Poland town manager resigns


POLAND — Town Manager Dana Lee sat behind his desk Monday looking tired.

“I think you have to become almost soulless, maybe, to do this job in this environment,” said Lee, a veteran administrator who led Mechanic Falls for 16 years before taking the Poland job in 2007. “I don’t want to be that type of a town manager that’s got that dead look in his eyes when you come to see him and doesn’t care and isn’t really going to follow up and try to help you.”

So he’s quitting.

On Friday, Lee sent a short resignation letter to members of the Poland Board of Selectmen.

He’s grown tired of dealing with an angry minority from the public who believe that their local government is hiding secrets, squandering tax money or bending rules for some residents, he said. The complaints from people — including Poland resident Michelle Arsenault — have inflicted too much stress, he said.

Lee said he often feels ill, has lost weight and even his personality has begun to show signs of stress. He has damaged his relationship with his family, he said. 

“It just gets overwhelming,” he said. “You have to make a choice whether it’s worth it anymore.”

The Sun Journal was unable Monday to reach Arsenault for comment. Calls to selectmen went unanswered.

Selectmen have called a special meeting for Wednesday at 6:30 p.m. to discuss Lee’s resignation.

“I’m going to listen to what they have to say,” he said. But he gave little hope that they will change his mind. “I think the chances of me reversing my decision are mighty slim.”

At 49 years old, with a son in college and another on his way, Lee plans to find work outside the role he knows best.

“I don’t know what’s next,” he said.

The Falmouth native was still in college when he started working among municipal decision-makers, interning in Auburn to help create a capital improvement plan for the city. He was 27 when Mechanic Falls leaders hired him for their town office. He left there in 2006 figuring he’d done everything he could for the town. He went to work for the Maine Municipal Association, but he was lured back to managing a town when Richard Chick left the Poland job after more than 30 years.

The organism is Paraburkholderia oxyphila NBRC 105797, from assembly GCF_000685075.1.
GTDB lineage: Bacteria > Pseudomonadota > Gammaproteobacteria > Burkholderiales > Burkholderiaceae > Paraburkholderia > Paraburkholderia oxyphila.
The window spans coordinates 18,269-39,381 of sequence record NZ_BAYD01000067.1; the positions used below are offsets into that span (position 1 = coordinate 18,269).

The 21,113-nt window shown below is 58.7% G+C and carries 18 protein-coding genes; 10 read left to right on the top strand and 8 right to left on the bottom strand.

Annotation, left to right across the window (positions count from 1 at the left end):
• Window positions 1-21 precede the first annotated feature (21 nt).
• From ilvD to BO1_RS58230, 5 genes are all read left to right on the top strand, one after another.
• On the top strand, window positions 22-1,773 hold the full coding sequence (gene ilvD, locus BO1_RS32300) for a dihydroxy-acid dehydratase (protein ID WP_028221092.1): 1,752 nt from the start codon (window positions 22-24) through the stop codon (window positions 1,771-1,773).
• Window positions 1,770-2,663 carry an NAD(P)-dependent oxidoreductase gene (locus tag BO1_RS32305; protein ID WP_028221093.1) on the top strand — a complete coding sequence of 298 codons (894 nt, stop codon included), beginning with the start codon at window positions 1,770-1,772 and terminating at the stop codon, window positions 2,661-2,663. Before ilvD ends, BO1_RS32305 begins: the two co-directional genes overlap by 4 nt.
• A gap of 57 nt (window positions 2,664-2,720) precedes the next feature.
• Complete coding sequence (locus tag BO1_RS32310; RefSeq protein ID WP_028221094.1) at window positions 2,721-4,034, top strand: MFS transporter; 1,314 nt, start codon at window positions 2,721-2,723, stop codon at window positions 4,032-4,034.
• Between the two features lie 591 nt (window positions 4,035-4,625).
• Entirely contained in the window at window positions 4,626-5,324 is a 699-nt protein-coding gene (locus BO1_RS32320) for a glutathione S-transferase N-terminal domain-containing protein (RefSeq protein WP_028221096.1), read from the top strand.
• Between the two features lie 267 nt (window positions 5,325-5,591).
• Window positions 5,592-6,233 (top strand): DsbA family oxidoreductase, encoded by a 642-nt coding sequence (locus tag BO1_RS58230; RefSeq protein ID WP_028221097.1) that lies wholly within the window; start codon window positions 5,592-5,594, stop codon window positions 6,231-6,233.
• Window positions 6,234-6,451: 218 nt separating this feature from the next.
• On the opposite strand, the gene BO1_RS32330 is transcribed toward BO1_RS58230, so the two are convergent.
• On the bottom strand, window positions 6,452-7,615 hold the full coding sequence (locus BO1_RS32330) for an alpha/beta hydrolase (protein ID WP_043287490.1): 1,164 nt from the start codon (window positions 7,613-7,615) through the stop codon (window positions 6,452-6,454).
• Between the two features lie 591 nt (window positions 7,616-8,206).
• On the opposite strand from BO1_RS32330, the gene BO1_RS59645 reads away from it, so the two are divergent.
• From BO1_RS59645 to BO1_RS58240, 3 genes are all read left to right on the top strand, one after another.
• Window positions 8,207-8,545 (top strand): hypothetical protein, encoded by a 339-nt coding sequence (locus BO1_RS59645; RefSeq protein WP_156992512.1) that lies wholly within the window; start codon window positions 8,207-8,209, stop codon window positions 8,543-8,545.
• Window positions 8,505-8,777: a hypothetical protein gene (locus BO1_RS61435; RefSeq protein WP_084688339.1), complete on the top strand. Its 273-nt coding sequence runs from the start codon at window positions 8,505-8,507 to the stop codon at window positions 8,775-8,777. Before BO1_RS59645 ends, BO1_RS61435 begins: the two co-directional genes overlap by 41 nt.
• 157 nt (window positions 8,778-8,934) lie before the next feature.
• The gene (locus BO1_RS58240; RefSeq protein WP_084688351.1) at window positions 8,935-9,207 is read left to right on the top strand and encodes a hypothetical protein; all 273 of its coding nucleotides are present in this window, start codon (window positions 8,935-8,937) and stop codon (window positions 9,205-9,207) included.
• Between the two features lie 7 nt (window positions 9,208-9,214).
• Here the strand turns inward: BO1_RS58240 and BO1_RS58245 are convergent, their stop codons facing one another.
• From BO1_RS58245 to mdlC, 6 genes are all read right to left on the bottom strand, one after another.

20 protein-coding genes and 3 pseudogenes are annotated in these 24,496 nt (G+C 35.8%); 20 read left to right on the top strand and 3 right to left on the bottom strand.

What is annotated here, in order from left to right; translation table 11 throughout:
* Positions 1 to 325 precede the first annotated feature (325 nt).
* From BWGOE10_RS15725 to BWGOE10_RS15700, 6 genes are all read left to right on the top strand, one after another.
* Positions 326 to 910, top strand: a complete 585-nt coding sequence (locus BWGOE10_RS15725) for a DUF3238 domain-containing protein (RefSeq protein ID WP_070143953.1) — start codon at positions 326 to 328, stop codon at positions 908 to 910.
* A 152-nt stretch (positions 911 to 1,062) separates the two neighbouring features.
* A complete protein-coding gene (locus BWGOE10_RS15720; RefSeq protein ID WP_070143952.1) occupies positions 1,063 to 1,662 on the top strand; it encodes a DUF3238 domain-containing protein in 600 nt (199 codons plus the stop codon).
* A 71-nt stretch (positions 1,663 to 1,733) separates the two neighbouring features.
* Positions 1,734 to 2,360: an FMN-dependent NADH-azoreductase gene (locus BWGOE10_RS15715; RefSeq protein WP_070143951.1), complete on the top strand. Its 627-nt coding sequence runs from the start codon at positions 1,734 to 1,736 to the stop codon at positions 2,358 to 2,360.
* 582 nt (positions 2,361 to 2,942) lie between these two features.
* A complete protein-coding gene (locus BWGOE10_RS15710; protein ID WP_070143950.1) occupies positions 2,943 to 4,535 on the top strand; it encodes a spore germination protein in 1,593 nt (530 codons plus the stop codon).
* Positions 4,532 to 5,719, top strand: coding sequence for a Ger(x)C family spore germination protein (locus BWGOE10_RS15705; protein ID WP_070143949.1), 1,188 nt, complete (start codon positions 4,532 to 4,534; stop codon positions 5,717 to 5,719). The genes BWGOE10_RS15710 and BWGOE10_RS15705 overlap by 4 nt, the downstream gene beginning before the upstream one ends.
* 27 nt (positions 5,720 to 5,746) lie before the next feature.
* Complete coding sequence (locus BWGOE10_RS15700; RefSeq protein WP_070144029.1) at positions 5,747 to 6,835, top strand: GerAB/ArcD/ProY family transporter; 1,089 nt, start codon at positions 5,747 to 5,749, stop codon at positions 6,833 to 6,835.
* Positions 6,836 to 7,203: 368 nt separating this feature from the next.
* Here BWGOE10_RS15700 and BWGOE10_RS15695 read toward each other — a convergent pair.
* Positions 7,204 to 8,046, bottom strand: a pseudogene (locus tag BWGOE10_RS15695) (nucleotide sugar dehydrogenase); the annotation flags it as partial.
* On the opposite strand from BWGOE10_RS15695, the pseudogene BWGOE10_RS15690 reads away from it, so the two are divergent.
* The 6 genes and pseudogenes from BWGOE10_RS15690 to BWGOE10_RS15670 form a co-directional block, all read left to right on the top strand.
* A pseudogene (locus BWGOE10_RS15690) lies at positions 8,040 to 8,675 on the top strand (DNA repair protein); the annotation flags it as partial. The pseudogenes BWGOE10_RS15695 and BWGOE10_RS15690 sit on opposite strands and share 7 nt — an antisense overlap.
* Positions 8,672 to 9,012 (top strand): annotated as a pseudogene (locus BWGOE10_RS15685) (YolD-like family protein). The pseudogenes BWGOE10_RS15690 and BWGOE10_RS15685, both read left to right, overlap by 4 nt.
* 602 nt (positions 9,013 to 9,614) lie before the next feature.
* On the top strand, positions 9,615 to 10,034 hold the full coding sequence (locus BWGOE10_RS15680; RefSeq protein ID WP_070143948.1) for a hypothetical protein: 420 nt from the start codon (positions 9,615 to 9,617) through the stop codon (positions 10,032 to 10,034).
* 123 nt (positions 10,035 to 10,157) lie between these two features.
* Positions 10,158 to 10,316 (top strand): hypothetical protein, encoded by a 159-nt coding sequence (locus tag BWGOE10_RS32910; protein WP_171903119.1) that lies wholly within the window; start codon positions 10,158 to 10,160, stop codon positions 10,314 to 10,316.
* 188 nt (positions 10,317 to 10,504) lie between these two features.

“When it comes to running a municipality, nobody knows it better than Dana,” John Hawley, who worked as Lee’s assistant town manager in Mechanic Falls, said. When Lee left Mechanic Falls, Hawley took over.

He called Lee’s departure “unfortunate.”

He also agreed that the atmosphere for government workers is increasingly hostile.

“You take a lot of undue criticism,” he said.

To a point, Lee understands it.

“Today, too many people, rightfully in some cases, are disappointed in government,” Lee said. “It’s cast a shadow over all of us. And it’s hard to differentiate the good guys from the bad guys. So we all get a splash effect when they’re angry.”

It’s not just managers, either.

Lee feels bad for the rest of the town staff, some of whom have shared his struggles.

“I am very, very proud of the staff and all the work they do,” he wrote in his resignation letter.

During his tenure, Lee managed to oversee many changes, including mistakes prior to his arrival that led the town to overtax Poland Spring Water Co. Fixing the mistakes and paying back the money forced the town to raise taxes.

There are other accomplishments: a new capital improvement plan, a charter and renewed town savings.

“I still believe in good government,” he said. “I believe in helping people through the power of government.”

Lee plans to stay on the job for 90 days to give the town a chance to find another town manager, he said.

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